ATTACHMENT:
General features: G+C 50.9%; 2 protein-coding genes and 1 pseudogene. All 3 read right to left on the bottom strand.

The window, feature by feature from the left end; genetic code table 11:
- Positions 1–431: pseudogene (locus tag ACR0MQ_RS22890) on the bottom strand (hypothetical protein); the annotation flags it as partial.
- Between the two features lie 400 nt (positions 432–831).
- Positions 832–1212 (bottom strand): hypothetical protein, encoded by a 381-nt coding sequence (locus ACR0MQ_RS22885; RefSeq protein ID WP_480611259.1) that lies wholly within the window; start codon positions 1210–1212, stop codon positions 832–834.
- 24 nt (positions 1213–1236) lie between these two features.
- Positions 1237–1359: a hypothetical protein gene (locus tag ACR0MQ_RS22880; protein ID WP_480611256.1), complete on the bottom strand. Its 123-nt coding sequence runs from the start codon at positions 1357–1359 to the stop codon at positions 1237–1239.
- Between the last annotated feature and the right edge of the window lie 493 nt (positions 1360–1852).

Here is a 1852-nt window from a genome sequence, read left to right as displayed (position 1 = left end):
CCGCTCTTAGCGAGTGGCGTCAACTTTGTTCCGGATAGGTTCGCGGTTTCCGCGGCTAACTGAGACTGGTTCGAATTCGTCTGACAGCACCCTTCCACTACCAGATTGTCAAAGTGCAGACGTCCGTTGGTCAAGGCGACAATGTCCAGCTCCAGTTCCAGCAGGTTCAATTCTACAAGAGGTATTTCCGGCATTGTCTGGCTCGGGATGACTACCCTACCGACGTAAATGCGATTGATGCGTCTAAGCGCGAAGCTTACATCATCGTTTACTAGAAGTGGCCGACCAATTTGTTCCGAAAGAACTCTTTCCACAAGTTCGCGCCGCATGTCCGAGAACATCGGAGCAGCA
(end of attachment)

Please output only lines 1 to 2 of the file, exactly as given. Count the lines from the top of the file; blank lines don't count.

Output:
General features: G+C 50.9%; 2 protein-coding genes and 1 pseudogene. All 3 read right to left on the bottom strand.

The window, feature by feature from the left end; genetic code table 11: